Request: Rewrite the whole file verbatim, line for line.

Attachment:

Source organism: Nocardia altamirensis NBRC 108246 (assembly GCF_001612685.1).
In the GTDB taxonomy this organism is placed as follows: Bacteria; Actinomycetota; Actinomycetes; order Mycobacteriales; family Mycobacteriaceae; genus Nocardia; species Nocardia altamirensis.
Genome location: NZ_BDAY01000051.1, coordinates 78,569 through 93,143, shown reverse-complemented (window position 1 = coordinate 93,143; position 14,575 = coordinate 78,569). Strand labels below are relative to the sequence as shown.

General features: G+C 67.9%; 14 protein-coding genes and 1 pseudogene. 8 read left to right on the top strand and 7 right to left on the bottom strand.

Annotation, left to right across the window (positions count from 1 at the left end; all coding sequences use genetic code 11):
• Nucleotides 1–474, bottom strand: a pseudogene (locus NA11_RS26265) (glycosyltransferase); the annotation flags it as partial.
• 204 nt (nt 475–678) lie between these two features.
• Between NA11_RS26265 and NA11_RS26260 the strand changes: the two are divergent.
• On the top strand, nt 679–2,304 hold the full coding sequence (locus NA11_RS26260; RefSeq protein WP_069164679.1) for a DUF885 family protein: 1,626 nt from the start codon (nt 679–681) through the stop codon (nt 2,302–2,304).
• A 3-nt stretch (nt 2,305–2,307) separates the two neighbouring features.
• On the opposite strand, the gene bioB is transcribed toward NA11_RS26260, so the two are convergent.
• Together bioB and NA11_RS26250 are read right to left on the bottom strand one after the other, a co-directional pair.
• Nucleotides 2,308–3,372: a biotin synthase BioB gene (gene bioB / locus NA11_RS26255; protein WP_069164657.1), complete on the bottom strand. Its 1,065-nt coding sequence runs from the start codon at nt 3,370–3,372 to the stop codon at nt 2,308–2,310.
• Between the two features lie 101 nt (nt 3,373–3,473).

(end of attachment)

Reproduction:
Source organism: Nocardia altamirensis NBRC 108246 (assembly GCF_001612685.1).
In the GTDB taxonomy this organism is placed as follows: Bacteria; Actinomycetota; Actinomycetes; order Mycobacteriales; family Mycobacteriaceae; genus Nocardia; species Nocardia altamirensis.
Genome location: NZ_BDAY01000051.1, coordinates 78,569 through 93,143, shown reverse-complemented (window position 1 = coordinate 93,143; position 14,575 = coordinate 78,569). Strand labels below are relative to the sequence as shown.

General features: G+C 67.9%; 14 protein-coding genes and 1 pseudogene. 8 read left to right on the top strand and 7 right to left on the bottom strand.

Annotation, left to right across the window (positions count from 1 at the left end; all coding sequences use genetic code 11):
• Nucleotides 1–474, bottom strand: a pseudogene (locus NA11_RS26265) (glycosyltransferase); the annotation flags it as partial.
• 204 nt (nt 475–678) lie between these two features.
• Between NA11_RS26265 and NA11_RS26260 the strand changes: the two are divergent.
• On the top strand, nt 679–2,304 hold the full coding sequence (locus NA11_RS26260; RefSeq protein WP_069164679.1) for a DUF885 family protein: 1,626 nt from the start codon (nt 679–681) through the stop codon (nt 2,302–2,304).
• A 3-nt stretch (nt 2,305–2,307) separates the two neighbouring features.
• On the opposite strand, the gene bioB is transcribed toward NA11_RS26260, so the two are convergent.
• Together bioB and NA11_RS26250 are read right to left on the bottom strand one after the other, a co-directional pair.
• Nucleotides 2,308–3,372: a biotin synthase BioB gene (gene bioB / locus NA11_RS26255; protein WP_069164657.1), complete on the bottom strand. Its 1,065-nt coding sequence runs from the start codon at nt 3,370–3,372 to the stop codon at nt 2,308–2,310.
• Between the two features lie 101 nt (nt 3,373–3,473).